Making East Campus A Beast Campus

GUEST POST by Rachel Hare UMD for Clean Energy

Since developer Foulger-Pratt pulled out of plans for the University of Maryland’s East Campus Development project last fall, the entire endeavor has been thrown into uncertainty.  The university has reconsidered the project’s design, the timeline, and even toyed with the idea of postponing or abandoning the plan.  But among the growing uncertainty, there is something else: an opportunity.


The East Campus project presents an opportunity for the University of Maryland to become the benchmark for sustainable development in Maryland.

On April 5, UMD for Clean Energy will host Green for College Park II: Making East Campus a Beast Campus, a panel discussion exploring green initiatives to make the East Campus project a pioneer in environmentally sound development.  The panel will consider innovative solutions including green building, storm water management, smart growth, and transit-oriented development.

The event will bring together sustainability specialists Tom Liebel, an architect and one of the first 25 U.S. professionals to receive LEED accreditation, an internationally recognized green building certification; Ralph Bennett, Director of Purple Line Now, an organization that advocates for the Purple Line on behalf of the community, businesses and the environment; and James Foster, president of the Anacostia Watershed Society, an environmental group that works to protect the Anacostia River.
The university has recently committed to ambitious environmental standards, including the Climate Action Plan for a 50 percent reduction in emissions by 2020 and complete carbon neutrality by 2050.   By adopting initiatives such as the Climate Action Plan, the university has placed itself at the forefront of energy conservation and green development.

The East Campus Redevelopment project presents another opportunity for the University of Maryland to take a stand on the climate issue and make a statement to institutions across the nation.  The university should set strict and firm goals for this new undertaking; goals that take into account sustainable building practices, the surrounding environment, and smart growth, and advance the university’s position on the front lines of climate action.
The East Campus Project could set a new standard for environmentally sound development and urban planning.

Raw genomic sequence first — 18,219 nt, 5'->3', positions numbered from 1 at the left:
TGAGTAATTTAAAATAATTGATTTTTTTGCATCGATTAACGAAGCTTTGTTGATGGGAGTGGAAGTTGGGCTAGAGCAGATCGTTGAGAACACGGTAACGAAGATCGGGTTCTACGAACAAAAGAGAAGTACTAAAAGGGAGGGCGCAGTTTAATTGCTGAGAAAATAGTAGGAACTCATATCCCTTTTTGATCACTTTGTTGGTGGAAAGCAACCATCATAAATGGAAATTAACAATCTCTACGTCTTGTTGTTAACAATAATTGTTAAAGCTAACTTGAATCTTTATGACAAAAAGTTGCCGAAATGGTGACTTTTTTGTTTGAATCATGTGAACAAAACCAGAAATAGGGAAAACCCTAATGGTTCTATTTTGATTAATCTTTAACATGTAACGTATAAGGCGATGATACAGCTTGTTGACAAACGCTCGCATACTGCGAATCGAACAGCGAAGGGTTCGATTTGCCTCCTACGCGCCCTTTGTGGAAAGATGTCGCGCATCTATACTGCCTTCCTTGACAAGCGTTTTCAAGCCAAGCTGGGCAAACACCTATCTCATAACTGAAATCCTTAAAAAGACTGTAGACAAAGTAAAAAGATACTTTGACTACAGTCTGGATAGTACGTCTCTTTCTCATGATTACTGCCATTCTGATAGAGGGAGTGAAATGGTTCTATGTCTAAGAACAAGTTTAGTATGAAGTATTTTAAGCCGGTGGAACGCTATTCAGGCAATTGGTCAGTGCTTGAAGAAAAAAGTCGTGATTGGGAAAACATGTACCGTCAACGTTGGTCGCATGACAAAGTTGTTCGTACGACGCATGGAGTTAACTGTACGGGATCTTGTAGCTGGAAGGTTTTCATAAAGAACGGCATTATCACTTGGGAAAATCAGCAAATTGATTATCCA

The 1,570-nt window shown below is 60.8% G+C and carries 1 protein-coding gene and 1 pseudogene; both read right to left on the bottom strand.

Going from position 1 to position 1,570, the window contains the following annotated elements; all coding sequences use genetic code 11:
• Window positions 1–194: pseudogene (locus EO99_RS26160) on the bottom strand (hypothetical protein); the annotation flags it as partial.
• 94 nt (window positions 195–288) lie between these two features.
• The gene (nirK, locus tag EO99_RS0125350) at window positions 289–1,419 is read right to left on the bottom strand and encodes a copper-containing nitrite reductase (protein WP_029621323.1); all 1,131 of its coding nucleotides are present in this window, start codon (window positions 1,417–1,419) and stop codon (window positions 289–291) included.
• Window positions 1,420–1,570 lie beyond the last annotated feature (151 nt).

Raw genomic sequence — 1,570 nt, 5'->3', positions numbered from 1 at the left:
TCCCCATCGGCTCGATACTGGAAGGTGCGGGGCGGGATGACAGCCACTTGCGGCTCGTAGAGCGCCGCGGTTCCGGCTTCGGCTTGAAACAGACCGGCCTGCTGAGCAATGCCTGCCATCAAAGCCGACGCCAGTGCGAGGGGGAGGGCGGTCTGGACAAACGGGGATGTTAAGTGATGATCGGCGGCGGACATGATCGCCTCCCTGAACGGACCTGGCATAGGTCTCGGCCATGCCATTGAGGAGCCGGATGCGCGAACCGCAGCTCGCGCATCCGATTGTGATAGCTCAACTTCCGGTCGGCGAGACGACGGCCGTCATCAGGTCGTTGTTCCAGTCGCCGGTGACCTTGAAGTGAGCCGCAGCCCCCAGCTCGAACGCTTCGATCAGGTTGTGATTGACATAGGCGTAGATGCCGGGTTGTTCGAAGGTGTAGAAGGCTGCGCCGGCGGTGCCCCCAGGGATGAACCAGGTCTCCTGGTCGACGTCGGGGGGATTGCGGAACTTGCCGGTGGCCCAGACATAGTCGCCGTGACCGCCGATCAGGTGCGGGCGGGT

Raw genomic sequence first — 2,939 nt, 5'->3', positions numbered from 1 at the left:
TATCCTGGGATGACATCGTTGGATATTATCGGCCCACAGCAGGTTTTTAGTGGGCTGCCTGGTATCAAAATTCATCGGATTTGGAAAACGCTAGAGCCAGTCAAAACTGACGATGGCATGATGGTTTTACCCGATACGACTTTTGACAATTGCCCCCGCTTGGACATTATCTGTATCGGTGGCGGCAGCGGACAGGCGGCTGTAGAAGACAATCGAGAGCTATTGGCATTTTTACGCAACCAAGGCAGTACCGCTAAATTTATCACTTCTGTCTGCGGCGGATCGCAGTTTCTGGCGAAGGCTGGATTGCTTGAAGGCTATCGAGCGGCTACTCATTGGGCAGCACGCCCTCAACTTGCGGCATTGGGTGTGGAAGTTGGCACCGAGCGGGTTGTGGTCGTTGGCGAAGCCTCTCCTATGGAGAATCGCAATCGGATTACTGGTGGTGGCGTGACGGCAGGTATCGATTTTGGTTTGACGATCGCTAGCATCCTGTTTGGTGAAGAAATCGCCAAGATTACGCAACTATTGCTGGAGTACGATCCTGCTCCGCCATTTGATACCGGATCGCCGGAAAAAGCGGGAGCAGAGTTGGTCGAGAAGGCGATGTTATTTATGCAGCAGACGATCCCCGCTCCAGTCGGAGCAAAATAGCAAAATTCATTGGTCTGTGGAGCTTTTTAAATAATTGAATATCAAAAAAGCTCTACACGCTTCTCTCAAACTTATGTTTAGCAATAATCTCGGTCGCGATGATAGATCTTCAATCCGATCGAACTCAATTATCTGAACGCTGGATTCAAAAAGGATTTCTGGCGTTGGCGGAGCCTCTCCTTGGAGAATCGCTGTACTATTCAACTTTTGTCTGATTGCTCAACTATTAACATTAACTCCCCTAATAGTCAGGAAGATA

The red and white has a chance to make a big green statement.

7 thoughts on “Making East Campus A Beast Campus”

  1. I read with much interest Rachel Hares comments about the East Campus project and “lost opportunities”. The uncertainty of that project has put to rest plans for a small graduate student housing project near Campus Drive and Mowatt Lane. A three acre parcel was being considered for a project that incorporated several green initiatives ( smart cars, bicycle accessibility, close proximity to Purple Line, plus several design features) as well as providing what seems to be a need for Graduate student housing.
    Rather than allowing discussions to proceed with this project, the University broke off support in order to reconsider the plans for East Campus.
    Since the East Campus project is years away, it seems to be short sighted to let what could be a signature statement on the west side of campus slip away. This project could be completed in much less time and would show the U of MD’s committment to graduate Housing and the Green Initiative to pave the way for future development.

  2. RE: Dennis White comment.
    Full disclosure… I believe it is your family that owns that 3 acre plot of land?

  3. Clay,
    Regarding full disclosure-
    Yes, the property in question is one of the many links to the U of MD and my family and I stand to gain financially from the sale of the property . Purchased in the late 1800’s by my grandfather,Thomas H. White,the property is currently owned by my sister and myself. Thomas H. White emigrated from England and worked in the University’s greenhouses and was awarded an honorary Master’s Degree for his horticultural achievements. My father, and most of his seven bothers graduated from the university with degrees in the sciences. My uncle, the late Dr Charles E. White, was Professor Emeritus of the Chemistry Department. The lone female sibling, my Aunt Kate, worked at the library for over forty years and rented rooms to GRADUATE students at the U of MD for many years.
    My father met my mother there, I met and married my wife there and many cousins are graduates of the university as well. My son, who recently received his Master’s degree in teaching from the University, currently lives on the property.
    It could, in a sense, be a perpetual link between the University and the White Family if the property could be used in a manner befitting their mutual bonds. The property is located where it could be fully utilized by the Smith School of Business, the School of Architecture, and Hillel. A green initiative there would be a perfect gateway to the University on the west side of campus, balanced by the future plans for the East Campus.

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